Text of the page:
Referring now to the time assignment means TA, dynamic memory means 82 and 83 are provided and preferably solid state means through which information is alternately processed synchronously as controlled by a timer 85 so as to establish the repeated processing cycles of seconds. Accordingly, a recorder means 86 is provided to alternatively store information into the memory means 82 and 83 respectively, and a reader means 84 is provided to alternately withdraw information from the memory means 82 and 83 respectively. In practice, the timer 85 is a phase shifter that reversely activates the recorder means 86 and reader means 84, so that current information is recorded in one memory means while previously recorded information is simultaneously withdrawn from the other memory means, and vice versa. The information recorded and subsequently read from memory means 82 and 83 is the corrected time to touchdown signal through line 92 from the time predictor U and the ident signal through line 61 from transponder means LL and the computed sum D A D) D, signal through line 149, the three signals being individually stored in the memory means. A feature is the separation of these three signals and the forwarding of comparative independently detectable time to touchdown signals and the forwarding of the corresponding ident signals that feed back to transponder means LL from the reader means 84 through line 61". To these ends, reader means 84 has an inspection directive, and a feedback is provided in line 61" which issues from the reader 84 and extends back to the transponder means LL for triggering in-flight data from the aircraft being processed. Thus, there is a storage of time to touchdown and associated ident information and the sum of (D +AD) D recorded into alternate memories every 10 seconds.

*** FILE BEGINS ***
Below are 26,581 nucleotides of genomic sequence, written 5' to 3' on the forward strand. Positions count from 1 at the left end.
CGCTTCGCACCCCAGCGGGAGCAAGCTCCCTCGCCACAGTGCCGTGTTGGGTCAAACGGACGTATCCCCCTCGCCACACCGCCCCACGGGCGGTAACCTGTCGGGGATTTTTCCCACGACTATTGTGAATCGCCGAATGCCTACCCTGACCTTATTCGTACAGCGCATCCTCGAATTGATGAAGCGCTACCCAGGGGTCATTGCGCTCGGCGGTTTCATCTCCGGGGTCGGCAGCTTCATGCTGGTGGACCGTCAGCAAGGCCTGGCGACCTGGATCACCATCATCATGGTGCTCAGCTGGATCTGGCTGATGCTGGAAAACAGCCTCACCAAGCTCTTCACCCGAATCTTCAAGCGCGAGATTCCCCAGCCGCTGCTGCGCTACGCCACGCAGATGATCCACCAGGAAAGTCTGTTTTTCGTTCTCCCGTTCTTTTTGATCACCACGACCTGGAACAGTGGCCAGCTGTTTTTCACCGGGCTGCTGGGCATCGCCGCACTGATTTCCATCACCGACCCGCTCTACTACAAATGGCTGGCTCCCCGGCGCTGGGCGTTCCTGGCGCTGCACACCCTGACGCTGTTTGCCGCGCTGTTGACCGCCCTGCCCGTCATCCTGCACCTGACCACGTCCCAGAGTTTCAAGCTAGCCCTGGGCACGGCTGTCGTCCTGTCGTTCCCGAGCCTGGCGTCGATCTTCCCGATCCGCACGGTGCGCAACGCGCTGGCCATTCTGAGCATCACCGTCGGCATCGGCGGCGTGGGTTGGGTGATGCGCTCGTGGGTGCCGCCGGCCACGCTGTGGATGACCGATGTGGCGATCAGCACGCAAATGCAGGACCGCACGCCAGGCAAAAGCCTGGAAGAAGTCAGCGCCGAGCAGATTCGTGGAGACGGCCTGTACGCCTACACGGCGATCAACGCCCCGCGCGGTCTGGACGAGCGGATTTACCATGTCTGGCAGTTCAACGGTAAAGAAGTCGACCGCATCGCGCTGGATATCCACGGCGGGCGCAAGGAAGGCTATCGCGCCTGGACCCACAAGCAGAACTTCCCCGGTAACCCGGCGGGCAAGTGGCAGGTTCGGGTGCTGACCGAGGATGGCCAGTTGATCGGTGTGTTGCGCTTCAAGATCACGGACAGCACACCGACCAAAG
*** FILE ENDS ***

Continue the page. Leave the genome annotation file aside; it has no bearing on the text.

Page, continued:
The time to touchdown signals recorded on the memory means 82 or 83 and retained for two phase shifts yield the sequentially related time remaining to touchdown value of all identified in-range aircraft being processed by the TCC. The reader means 84 has, therefore, two directives, first a dual channel scan directive in the means that searches said restored ten second old information for the specific purpose of comparing the time to touchdown of the next following aircraft with that of the aircraft being processed. In practice, a zero to 3,000 second search in effective flight time is sufficient to extend to all possible in-range aircraft, said search being easily accomplished electronically within said 10 second time cycle, beginning with the nearest aircraft to touchdown and seeking sequentially the next larger remaining time to touchdown signal values recorded in the memory being searched. A feature is the introduction and insertion into memory in the TCC of of said aircraft for processing. In present practice, transponding involves several channels of information andthe initiating ident signal is received through an exclusive ident channel from each aircraft and placed in an ident memory means according to its time of reception and subject to individual successive removal therefrom. The purpose of ident memory means 165 is to receive new aircraft arrivals without interfering with the processing of other aircraft in memories 82 and/or 83. The zero to 3,000 second search of reader 84 has a reserve search section, for example from 2,991 to 3,000 sec. during which trigger means 166 extracts sequential ident information stored in memory 165 and removing it while simultaneously returning said ident information as a signal through line 165'. Accordingly, each transponding aircraft is placed in memory and when any one of said idented aircraft and its time to touchdown recording is sought out for processing through one channel, its associated ident recording is then available and feeds back through a second channel to transponder means LL so as to trigger the inflight data from the aircraft having that identity. Simultaneously with this sequential selective dual scanning of all processed in-range aircraft, the time remaining to touchdown signal of the next following aircraft is also withdrawn from memory. Therefore, a single channel scan directive in a means that searches said restored ten second old information is triggered by the aforementioned dual channel means finding its said next larger remaining signal value and seeks sequentially the next larger remaining time to touchdown signal value recorded in the memory being searched. The said time to touchdown signals detected by said dual and single channel means are withdrawn from reader 84 through lines 94' and 94" for subsequent processing in a comparator means 95 that determines the time interval therebetween and which is forwarded through line 96 to the stranger alert means SA next to be described.